You may not have heard of Josh Riebock, but he’s someone worth watching out for. An author and speaker based in the USA, his book Heroes and Monsters is one of the most brutally honest accounts I’ve read in a long time.
Before I say what I thought of it, Josh was good enough to take some time to answer some questions – and these are well worth spending some time reading.
The book clearly makes reference to some painful memories in your past. What was is that led to want to write it, and was it a difficult experience?
One of the most pressing motivations for me was the desire to write the kind of book that I would want to read. Something honest. Something unconventional, imaginative. Something that doesn’t spell out the moral of the story. Something that cherishes the magic of words. Something that some people are going to hate and not understand. Those kinds of books are the ones that seem to stick with me longest, and well, I wanted to write a book that would stick with people. Beyond that, writing this book was my way of retrieving a big piece of the sanity that I’ve lost through a lot of different events and years. It was a cheaper form of therapy. And, at times, yes, it was difficult. But reliving the painful memories, tracing back over my scars wasn’t the most difficult part. The most difficult part was working to capture the events and emotions and thoughts of my life in a thoroughly vivid way. I had a lot of fears that in writing about my life, I might cheapen it, both for me and for others, that the words on the page wouldn’t present, in a lively way, what life has often felt like. That’s the wonderful and frustrating challenge of writing: arming words and sentences with the electricity of real life. Doing that was very difficult.
There’s a strong sense throughout that we live in an uneven world full of uneven people. Where do you think God fits into all of that, and how do you reconcile God with this uneven world?
Well, in a lot of ways I have no idea. But to me, one of the most wonderful aspects of life is born out of this very thing. The idea of God loving composed, symmetrical, good people is a fine idea, but it doesn’t stir my soul all that much. But the idea that God loves uneven people, and an uneven world? That moves me so much. And I believe that. He doesn’t love me or you or whoever because we are refined, or even because we’re going to become more refined. He loves us. That’s it. He loves us regardless of whether we grow or not, whether we mature or not. Of course, in the broken way that I view the world, I sometimes find it easier to see beauty in an ideal, in some kind of perfection. But beauty doesn’t necessarily have anything to do with perfection, or the absence of flaws. Often, the greatest beauty is the presence of love or hope or peace or freedom in places of endless flaws. So for me, knowing that God loves me, a wildly erratic man, well…I don’t know if there is anything more beautiful than that. The fitting together of him and us is stunning because of the differences between us.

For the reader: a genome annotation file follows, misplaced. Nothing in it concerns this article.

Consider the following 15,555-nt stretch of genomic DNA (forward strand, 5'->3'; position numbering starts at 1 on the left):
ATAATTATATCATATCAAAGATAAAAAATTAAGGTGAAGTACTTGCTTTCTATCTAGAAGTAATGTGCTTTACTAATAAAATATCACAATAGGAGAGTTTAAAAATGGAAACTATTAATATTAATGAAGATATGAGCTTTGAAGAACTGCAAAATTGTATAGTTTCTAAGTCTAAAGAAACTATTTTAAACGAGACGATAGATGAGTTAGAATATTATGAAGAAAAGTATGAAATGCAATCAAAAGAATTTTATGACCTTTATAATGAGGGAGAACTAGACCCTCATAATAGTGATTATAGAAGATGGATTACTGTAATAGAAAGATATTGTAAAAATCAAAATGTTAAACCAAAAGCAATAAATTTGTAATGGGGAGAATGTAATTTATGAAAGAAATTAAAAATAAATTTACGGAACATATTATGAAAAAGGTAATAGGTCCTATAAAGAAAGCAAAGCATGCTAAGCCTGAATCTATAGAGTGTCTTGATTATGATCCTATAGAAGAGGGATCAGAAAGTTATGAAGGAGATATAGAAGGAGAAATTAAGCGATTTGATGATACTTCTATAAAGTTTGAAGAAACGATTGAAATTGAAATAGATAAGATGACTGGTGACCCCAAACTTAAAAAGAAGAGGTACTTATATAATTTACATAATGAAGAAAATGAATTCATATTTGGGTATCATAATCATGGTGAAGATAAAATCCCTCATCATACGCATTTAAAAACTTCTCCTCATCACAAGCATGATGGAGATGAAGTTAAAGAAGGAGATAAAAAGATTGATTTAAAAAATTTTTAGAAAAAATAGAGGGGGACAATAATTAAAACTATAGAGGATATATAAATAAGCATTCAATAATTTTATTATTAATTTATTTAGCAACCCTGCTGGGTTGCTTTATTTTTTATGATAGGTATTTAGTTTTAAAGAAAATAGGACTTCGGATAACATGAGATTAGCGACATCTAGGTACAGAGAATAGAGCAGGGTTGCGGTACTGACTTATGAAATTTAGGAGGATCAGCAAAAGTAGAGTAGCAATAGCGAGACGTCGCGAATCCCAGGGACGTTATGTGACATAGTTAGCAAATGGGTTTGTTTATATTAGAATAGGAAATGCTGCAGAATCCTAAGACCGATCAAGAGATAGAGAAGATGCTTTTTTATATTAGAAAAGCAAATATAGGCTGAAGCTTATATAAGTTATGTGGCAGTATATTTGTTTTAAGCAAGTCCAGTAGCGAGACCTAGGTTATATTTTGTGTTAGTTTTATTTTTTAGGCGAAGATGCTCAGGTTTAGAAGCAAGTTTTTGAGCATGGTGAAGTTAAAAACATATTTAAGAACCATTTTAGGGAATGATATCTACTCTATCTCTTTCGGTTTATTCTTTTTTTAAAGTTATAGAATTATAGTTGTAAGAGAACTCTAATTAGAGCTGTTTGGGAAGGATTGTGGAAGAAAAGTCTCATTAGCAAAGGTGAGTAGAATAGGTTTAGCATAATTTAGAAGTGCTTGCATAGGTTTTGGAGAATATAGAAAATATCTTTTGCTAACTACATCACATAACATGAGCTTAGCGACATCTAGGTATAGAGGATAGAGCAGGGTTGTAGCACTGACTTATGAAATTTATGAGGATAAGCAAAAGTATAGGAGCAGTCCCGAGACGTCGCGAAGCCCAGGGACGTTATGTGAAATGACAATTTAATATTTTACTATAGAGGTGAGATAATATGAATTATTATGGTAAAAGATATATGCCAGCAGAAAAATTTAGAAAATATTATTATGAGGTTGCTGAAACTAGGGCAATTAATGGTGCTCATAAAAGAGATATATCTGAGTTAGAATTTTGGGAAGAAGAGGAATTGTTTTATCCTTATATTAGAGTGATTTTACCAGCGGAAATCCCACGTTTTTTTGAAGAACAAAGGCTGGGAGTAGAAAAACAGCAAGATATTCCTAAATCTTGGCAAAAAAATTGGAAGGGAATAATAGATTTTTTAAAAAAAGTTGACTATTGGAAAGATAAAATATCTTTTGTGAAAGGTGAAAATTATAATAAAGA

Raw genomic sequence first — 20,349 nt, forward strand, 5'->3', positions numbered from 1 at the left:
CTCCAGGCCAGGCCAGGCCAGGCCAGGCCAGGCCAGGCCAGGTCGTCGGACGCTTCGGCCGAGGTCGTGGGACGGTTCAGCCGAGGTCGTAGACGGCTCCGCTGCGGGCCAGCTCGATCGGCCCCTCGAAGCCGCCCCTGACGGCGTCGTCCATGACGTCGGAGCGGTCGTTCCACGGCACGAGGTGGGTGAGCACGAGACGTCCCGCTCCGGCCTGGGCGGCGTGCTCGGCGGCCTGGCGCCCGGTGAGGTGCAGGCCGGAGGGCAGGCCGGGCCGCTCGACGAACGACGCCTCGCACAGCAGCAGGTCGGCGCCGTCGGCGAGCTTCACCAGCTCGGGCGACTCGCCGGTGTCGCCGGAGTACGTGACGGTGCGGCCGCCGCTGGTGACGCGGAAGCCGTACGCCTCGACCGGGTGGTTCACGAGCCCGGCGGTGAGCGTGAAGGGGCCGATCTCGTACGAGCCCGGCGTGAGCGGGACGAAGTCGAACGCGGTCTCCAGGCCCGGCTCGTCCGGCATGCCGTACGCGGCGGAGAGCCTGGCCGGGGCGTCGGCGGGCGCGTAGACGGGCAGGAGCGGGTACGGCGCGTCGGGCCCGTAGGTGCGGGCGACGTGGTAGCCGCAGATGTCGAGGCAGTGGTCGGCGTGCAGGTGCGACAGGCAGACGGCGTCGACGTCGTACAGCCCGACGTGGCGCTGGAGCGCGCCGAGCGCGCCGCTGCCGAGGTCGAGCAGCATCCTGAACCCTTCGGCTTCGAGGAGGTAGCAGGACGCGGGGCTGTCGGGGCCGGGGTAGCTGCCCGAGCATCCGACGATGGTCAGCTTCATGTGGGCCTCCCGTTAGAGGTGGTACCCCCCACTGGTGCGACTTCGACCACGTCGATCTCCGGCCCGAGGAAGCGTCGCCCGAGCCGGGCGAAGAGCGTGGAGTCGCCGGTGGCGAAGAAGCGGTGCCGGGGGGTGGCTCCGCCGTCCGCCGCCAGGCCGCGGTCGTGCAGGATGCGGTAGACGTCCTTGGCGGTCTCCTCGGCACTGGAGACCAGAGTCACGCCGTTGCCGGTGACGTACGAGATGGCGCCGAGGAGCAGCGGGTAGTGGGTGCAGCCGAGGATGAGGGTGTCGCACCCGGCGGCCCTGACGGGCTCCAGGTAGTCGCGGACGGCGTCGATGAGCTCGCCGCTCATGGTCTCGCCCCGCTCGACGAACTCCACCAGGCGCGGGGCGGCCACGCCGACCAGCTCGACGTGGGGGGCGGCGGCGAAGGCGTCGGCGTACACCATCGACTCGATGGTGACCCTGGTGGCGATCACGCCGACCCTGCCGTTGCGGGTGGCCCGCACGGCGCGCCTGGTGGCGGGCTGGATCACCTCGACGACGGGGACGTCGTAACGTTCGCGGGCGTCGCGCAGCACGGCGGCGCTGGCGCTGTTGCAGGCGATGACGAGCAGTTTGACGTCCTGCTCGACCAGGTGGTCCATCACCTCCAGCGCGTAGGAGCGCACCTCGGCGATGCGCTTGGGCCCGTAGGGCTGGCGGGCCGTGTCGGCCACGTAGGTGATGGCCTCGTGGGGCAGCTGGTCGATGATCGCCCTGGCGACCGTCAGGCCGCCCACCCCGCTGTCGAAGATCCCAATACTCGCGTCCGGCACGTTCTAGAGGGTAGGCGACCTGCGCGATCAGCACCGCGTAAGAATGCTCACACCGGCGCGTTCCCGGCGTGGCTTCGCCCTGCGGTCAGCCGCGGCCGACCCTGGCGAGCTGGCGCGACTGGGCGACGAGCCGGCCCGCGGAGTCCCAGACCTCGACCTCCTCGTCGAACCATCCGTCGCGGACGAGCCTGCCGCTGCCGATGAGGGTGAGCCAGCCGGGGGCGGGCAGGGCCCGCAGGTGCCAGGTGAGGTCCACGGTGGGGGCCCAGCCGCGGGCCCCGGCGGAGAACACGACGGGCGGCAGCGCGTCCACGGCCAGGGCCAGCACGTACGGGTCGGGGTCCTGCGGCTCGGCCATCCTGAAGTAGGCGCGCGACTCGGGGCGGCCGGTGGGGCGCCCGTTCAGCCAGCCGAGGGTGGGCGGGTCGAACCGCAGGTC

The book is at times brutally honest; do you think that people today find it difficult to be honest, both with themselves, with others and with God?
Well, I know that I certainly struggle with being honest. And while I’m confident that I’m growing more and more honest with myself and others and God with every passing year, that goal of being fully transparent and open is still far away. It’s still a dot in the distance. And I suppose part of me is okay with that. Part of me wants it that way. In some ways I’m in no rush to be more honest because a lack of honesty has often served me pretty well. That’s the trouble of it all. At times, my lack of honesty grants me acceptance with others, career or social success, personal safety or comfort or pleasure. Lack of honesty helps me avoid things that I don’t want to deal with, numbs me. And often I don’t want to give those benefits up in order to become more honest. In that way, the journey toward honesty is really the journey towards believing that the benefits of being honest with others and God and self outweigh the benefits of refusing to be honest.
What does your ideal day look like?